20 July 2010

Most recently I have been working on disaster recovery project where we are assembling documentation, processes and code to be able to fire up our whole environment in the cloud in case of a major disaster. At Velocity Conference I met Wesley Beary who is the main developer for fog, a Ruby cloud computing library. What appealed to me about fog is that it has varying support for different clouds so that we are not stuck using a provider due to our non-portable code. Now off to couple quick example to get you going.

To install fog you will need to install Ruby Gems. If you have them type

  sudo gem install fog

The install may fail if you don’t have the libxslt and libxml2 dev libraries. On my Ubuntu laptop I resolved it by doing

  sudo apt-get install libxslt1-dev libxml2-dev

On Centos/RHEL 5 I had to do

   yum install libxslt-devel libxml2-devel

Create a file called config.rb which contains your credentials e.g.

#!/usr/bin/ruby

@aws_access_key_id = "XXXXXXXXXXXXXXXXXX"
@aws_secret_access_key = "AXXZZZZZZZZZZZZZZZZZZ"
@aws_region = "us-east-1"

Let’s start with the basics. Let’s get our currently running instances and what images are available

#!/usr/bin/ruby

require 'rubygems'
require 'fog'

# Import EC2 credentials e.g. @aws_access_key_id and @aws_access_key_id
require './config.rb'

# Set up a connection
connection = Fog::AWS::EC2.new(
    :aws_access_key_id => @aws_access_key_id,
    :aws_secret_access_key => @aws_secret_access_key )

# Get a list of all the running servers/instances
instance_list = connection.servers.all

num_instances = instance_list.length
puts "We have " + num_instances.to_s()  + " servers"

# Print out a table of instances with choice columns
instance_list.table([:id, :flavor_id, :ip_address, :private_ip_address, :image_id ])

###################################################################
# Get a list of our images
###################################################################
my_images_raw = connection.describe_images('Owner' => 'self')
my_images = my_images_raw.body["imagesSet"]

puts "\n###################################################################################"
puts "Following images are available for deployment"
puts "\nImage ID\tArch\t\tImage Location"

#  List image ID, architecture and location
for key in 0...my_images.length
  print my_images[key]["imageId"], "\t" , my_images[key]["architecture"] , "\t\t" , my_images[key]["imageLocation"],  "\n";
end

Let’s spin up a m1.large instance

#!/usr/bin/ruby
require 'rubygems'
require 'fog'
# Import EC2 credentials e.g. @aws_access_key_id and @aws_access_key_id
require './config.rb'

# Set up a connection
connection = Fog::AWS::EC2.new(
 :aws_access_key_id => @aws_access_key_id,
 :aws_secret_access_key => @aws_secret_access_key )

server = connection.servers.create(:image_id => 'ami-1234567',
 :flavor_id =>  'm1.large')

# wait for it to be ready to do stuff
server.wait_for { print "."; ready? }

puts "Public IP Address: #{server.ip_address}"
puts "Private IP Address: #{server.private_ip_address}"

This may take a while so please be patient.  You could obviously spin up a number of these instances without waiting for any of them to be available then use connection.servers.all to get a list of running instances.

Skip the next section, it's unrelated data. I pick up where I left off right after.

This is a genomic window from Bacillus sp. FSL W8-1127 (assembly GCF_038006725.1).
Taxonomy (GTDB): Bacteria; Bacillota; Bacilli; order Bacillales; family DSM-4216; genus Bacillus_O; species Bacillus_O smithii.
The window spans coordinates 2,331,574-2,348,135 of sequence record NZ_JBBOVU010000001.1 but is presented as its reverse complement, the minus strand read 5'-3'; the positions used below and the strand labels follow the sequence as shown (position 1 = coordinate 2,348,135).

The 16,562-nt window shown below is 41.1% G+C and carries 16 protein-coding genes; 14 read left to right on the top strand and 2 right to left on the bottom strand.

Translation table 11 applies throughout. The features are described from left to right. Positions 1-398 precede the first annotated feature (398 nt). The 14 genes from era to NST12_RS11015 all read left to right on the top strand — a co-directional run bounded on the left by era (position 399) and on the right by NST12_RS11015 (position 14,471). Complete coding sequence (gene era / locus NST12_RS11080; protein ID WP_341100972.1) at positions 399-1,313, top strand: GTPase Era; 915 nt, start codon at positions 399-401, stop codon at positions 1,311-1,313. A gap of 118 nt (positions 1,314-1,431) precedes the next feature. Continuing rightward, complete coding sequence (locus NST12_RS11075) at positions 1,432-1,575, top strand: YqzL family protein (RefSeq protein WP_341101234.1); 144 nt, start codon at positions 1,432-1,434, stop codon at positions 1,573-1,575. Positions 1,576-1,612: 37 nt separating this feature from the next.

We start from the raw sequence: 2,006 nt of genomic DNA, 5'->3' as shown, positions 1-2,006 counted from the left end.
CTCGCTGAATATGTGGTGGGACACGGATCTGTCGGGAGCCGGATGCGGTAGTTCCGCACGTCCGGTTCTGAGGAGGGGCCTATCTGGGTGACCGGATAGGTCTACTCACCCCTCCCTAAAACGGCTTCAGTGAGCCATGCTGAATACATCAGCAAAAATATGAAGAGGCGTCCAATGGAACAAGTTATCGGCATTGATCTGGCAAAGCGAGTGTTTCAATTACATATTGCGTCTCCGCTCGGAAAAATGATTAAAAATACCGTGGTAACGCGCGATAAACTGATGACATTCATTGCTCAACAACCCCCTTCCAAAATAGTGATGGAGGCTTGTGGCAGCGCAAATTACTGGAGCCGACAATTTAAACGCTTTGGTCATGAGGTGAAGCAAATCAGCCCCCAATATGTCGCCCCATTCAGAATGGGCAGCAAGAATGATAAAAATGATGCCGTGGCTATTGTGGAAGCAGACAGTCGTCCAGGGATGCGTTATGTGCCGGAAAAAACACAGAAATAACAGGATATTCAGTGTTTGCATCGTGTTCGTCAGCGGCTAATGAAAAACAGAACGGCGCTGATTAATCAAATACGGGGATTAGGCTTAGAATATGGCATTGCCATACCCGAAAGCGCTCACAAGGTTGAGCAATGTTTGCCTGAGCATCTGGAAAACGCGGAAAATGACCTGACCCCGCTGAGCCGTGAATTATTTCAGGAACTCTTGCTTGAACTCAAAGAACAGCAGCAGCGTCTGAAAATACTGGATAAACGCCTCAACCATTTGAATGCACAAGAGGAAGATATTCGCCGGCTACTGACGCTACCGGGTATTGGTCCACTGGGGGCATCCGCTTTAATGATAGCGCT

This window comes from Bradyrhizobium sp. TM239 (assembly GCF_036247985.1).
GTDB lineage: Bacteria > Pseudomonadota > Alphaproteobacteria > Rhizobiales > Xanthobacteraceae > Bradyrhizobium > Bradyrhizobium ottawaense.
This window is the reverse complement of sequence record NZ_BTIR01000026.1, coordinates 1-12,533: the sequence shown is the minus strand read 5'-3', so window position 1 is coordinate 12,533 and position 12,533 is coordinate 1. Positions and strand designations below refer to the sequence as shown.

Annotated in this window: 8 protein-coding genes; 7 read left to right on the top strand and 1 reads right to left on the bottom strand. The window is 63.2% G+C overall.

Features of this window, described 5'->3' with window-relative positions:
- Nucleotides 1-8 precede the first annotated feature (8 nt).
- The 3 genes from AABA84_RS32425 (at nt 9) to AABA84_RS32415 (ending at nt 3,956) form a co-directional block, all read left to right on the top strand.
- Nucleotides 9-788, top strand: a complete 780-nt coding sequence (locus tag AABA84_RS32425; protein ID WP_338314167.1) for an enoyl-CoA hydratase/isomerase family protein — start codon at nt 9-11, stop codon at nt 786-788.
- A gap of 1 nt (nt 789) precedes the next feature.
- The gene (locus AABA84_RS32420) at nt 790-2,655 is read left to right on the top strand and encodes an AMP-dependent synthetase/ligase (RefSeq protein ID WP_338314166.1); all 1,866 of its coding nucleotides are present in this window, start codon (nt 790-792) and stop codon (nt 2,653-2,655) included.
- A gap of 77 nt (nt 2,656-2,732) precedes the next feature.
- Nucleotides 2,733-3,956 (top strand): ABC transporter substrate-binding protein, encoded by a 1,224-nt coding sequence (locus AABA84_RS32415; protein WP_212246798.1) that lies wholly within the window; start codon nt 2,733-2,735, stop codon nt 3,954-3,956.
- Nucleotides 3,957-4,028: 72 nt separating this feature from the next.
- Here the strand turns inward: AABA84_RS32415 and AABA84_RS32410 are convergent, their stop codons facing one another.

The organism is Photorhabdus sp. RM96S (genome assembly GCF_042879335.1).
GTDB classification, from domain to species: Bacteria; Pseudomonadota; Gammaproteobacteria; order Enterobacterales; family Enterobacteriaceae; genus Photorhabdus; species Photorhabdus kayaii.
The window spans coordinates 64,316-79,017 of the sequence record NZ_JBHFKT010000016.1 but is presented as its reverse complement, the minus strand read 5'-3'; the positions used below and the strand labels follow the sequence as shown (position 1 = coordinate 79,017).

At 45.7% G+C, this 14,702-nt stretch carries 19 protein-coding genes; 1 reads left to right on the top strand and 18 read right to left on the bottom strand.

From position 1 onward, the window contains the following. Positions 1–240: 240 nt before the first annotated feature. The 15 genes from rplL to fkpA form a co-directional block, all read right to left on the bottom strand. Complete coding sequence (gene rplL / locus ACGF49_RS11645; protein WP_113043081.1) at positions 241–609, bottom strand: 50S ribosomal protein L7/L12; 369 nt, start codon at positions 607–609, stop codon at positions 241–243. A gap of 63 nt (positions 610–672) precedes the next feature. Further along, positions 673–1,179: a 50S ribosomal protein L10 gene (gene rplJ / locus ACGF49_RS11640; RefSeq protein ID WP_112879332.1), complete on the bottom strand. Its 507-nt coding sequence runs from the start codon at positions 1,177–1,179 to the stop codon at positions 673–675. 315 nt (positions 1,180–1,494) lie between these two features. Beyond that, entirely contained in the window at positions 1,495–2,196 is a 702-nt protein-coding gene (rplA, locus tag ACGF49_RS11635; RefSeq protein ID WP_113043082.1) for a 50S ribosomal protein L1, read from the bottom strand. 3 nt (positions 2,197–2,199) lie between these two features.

Now let’s destroy a running instance

#!/usr/bin/ruby
require 'rubygems'
require 'fog'
# Import EC2 credentials e.g. @aws_access_key_id and @aws_access_key_id
require './config.rb'

# Set up a connection
connection = Fog::AWS::EC2.new(
    :aws_access_key_id => @aws_access_key_id,
    :aws_secret_access_key => @aws_secret_access_key )

instance_id = "1-123456"

server = connection.servers.get(instance_id)

puts "Flavor: #{server.flavor_id}"
puts "Public IP Address: #{server.ip_address}"
puts "Private IP Address: #{server.private_ip_address}"

server.destroy

There is tons more out there although this gets me going :-). Now off to playing with R.I. Pienaar’s ec2-boot-init.

Thanks to Wesley Beary for answering questions about fog and Ian Meyer for pointing out Chef Fog code.

!/usr/bin/ruby

require ‘rubygems’ require ‘fog’ require ‘pp’

Import EC2 credentials e.g. @aws_access_key_id and @aws_access_key_id

require ‘./config.rb’

Set up a connection

connection = Fog::AWS::EC2.new( :aws_access_key_id => @aws_access_key_id, :aws_secret_access_key => @aws_secret_access_key )

Get a list of all the running servers/instances

instance_list = connection.servers.all

num_instances = instance_list.length puts “We have “ + num_instances.to_s()  + “ servers”

Print out a table of instances with choice columns

instance_list.table([:id, :flavor_id, :ip_address, :private_ip_address, :image_id ])

#

# Get a list of our images ################################################################### my_images_raw = connection.describe_images(‘Owner’ => ‘self’)

my_images = my_images_raw.body[“imagesSet”]

puts “\n###################################################################################” puts “Following images are available for deployment” puts “\nImage ID\tArch\t\tImage Location”

for key in 0…my_images.length print my_images[key][“imageId”], “\t” , my_images[key][“architecture”] , “\t\t” , my_images[key][“imageLocation”],  “\n”; end

#

# Get a list of all instance flavors ################################################################### flavors = connection.flavors()

print “\n\n============\nFlavors\n============\n” #flavors.table([:bits, :cores, :disk, :ram, :name]) flavors.table